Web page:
Visualize uses its event handling system as an asynchronous way to respond to various types of events raised within the application. Key presses, mouse motion, errors, and warnings are all examples of asynchronous events. This section will describe how you can intercept events and process them so that your application responds appropriately.
Event handling system anatomy
The event handler system consists of four main parts:
- HPS::Event objects, or a subclass thereof
- A number of channels, which direct events to the event handlers that are able to process them.
- The HPS::EventDispatcher, which injects the event into the event queue based on the event's assigned channel.
- The HPS::EventHandler object which responds to the event. Event handlers listen for events on a particular channel.
The sequence below shows how these parts work together to handle events:
|1 - Something happens in the execution environment that requires a response from your application. This could be anything from a mouse click to a run-time error. You also have the ability to generate custom events at any time you require. For this example, we'll imagine Visualize has detected a mouse click in the main window.|
|2 - In order to process the mouse click, Visualize builds an HPS::Event object which includes information about what happened. At construction time, the event is assigned a channel which will later be used to get the event to a handler that is able to process it.|
|3 - Event is dispatched by the HPS::EventDispatcher. The dispatcher injects the event into the channel it was assigned to from the previous step. Visualize maintains a few default channels - examples include (but are not limited to) the error channel, warning channel, and keyboard event channel.|
|4 - In our example, the mouse event channel (highlighted in green) is chosen. A single event instance can only go into one channel, however, there are no resistrictions on what type of event can go into which channel. Be aware that placing an event on a channel that is not equipped to handle it will likely result in your event being ignored.|
|5 - Each line of small dots represents a stack of event handlers. Event handlers are associated with one or more channels. In this case, the orange dots represent a group of handlers that are able to process mouse click events. As the event is placed in the channel, the handler at the top of the stack gets to process the event first. The handler can consume the event or pass it on to the next handler in the stack. Our imaginary example ends with the first handler interpreting the mouse click as a selection event and highlighting a piece of geometry.|
The event handler object
The first step to handling events is to create your own event handler by subclassing HPS::EventHandler. The Handle method is called when an event is dispatched, so any processing or recovery logic should be placed in that function, as shown below:
Note that the example above returns Handled. You may also return NotHandled if for some reason this handler does not consume the event. In this case, the event would be passed to the next handler that is subscribed to handle events on that channel. See the next subsection for a discussion on the event stack.
IMPORTANT: Your event handler must call HPS::EventHandler::Shutdown in its destructor. Failure to do so may result in undefined behavior, including crashes or deadlocks.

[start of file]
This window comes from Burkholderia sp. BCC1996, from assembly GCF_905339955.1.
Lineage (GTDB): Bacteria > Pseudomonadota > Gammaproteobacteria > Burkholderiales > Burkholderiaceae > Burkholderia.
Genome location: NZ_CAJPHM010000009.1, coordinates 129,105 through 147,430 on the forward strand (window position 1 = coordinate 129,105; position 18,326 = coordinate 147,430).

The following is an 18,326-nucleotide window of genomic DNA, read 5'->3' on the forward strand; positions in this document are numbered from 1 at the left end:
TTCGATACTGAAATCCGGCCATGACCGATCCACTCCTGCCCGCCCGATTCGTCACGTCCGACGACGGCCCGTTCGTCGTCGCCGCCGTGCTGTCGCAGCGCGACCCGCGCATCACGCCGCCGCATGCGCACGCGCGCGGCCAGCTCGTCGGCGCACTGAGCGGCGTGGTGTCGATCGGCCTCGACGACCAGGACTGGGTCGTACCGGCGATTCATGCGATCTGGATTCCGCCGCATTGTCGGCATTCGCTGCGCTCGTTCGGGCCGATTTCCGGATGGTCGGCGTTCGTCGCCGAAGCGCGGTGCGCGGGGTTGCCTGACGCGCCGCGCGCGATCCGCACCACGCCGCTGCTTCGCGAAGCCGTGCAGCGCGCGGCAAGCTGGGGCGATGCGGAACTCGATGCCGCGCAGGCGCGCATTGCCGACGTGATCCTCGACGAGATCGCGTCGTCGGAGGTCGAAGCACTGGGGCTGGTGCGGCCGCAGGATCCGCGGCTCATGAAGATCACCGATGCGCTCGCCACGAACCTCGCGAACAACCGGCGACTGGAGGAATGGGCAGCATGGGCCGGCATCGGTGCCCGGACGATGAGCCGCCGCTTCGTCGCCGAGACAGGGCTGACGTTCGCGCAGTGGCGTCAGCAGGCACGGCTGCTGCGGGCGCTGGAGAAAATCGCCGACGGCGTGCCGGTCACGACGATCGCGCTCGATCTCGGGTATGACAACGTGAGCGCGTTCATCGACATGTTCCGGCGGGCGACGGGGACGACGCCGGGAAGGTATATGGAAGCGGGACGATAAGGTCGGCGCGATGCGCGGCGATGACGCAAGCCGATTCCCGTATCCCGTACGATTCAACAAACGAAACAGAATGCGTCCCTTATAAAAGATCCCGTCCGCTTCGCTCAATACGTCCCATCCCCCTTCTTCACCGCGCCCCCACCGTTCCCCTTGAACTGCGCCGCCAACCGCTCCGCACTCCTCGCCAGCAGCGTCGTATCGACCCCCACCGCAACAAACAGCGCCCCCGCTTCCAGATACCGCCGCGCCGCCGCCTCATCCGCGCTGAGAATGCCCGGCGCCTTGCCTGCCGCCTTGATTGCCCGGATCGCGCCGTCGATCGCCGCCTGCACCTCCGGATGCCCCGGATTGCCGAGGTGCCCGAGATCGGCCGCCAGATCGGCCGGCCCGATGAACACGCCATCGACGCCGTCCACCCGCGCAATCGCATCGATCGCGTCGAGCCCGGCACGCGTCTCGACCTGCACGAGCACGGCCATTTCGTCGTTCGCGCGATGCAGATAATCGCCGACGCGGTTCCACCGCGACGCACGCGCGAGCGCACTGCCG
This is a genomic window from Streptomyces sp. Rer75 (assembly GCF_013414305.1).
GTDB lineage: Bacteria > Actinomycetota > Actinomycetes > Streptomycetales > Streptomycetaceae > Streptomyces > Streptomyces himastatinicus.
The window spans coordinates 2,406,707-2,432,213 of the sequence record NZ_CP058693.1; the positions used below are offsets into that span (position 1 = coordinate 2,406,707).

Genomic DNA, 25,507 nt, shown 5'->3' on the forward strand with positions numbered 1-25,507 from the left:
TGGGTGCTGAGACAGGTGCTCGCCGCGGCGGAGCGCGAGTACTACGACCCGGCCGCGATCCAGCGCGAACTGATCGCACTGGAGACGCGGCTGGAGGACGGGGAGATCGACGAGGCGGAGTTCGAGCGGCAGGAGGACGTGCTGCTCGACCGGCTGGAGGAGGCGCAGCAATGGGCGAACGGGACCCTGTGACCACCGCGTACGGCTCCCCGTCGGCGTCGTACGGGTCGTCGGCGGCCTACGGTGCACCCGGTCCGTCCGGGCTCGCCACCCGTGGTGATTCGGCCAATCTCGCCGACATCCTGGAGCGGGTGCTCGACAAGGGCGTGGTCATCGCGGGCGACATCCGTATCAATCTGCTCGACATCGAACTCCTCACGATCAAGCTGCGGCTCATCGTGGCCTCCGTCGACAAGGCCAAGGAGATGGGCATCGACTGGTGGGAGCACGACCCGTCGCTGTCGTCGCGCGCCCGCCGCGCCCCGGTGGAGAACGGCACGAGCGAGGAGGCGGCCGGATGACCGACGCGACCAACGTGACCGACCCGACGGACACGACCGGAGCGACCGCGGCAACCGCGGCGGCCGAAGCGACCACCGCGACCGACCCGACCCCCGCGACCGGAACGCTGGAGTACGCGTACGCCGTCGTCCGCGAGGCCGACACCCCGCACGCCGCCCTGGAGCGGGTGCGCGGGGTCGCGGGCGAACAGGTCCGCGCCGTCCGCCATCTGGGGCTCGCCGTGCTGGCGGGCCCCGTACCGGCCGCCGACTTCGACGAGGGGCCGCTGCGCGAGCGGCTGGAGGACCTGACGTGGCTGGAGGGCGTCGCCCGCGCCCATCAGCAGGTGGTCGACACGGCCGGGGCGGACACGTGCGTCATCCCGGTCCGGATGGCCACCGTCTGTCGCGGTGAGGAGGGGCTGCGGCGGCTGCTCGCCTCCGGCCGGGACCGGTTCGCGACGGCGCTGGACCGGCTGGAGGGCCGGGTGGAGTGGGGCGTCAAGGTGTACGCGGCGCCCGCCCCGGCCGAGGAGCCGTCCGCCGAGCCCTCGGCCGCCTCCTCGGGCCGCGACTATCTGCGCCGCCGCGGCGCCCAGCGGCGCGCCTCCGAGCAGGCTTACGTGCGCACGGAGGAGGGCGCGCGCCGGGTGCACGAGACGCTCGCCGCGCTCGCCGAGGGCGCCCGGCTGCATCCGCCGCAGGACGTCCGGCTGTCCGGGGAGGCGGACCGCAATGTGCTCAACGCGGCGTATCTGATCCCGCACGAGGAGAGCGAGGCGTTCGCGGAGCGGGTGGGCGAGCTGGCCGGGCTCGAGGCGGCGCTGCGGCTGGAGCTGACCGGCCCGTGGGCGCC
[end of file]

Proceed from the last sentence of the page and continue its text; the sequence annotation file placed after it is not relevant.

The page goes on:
The event dispatcher
The next step to handling events is to instantiate your handler and subscribe it to an HPS::EventDispatcher. There are several event dispatchers - the Database and application window each have their own, as well as any dispatchers for custom events that you create.
All handlers live in a stack with others of the same type. By defaut, if one handler can't process the event, (as indicated by returning NotHandled from EventHandler::Handle()), the handler below it will receive the event. There can be any number of handlers in a stack. The code below demonstrates how to add an event handler for errors.
IMPORTANT: When your handler is destroyed, it will be automatically unsubscribed. Therefore, in order for the handler to work, it must not go out of scope. You are responsible for maintaining the pointer.
Note the second parameter to Subscribe in the code snippet. This parameter indicates which channel the handler will be subscribing to. You can associate any type of event with any channel.
As stated above, the default behavior of the event subsystem will cause an event to be consumed when the HPS::EventHandler::Handle function returns Handled. However, this logic can be configured in different ways depending on your needs. For example, a channel can be set to never consume an event, or it could be set so that only the first handler in the stack processes the event, regardless of the result of HPS::EventHandler::Handle.
As mentioned previously, the error event is just one type of event. Warnings, errors, timer ticks, and key presses are all examples of Visualize events, and are typically injected on their own channel. Your handler can subscribe to any channel, or all of them. The HPS::Event class is abstract. In order to raise an event, you must subclass it...
...before injecting your new event into the system.
You can use a notifier to learn that an event has been processed. A notifier is an object that is associated with an event injection and can be used to track its progress. Querying the notifier will tell you the status of the event:
It is also possible to simply wait until an event is handled using an HPS::EventNotifier. The following code will cause its thread to sleep until the event handling is completed: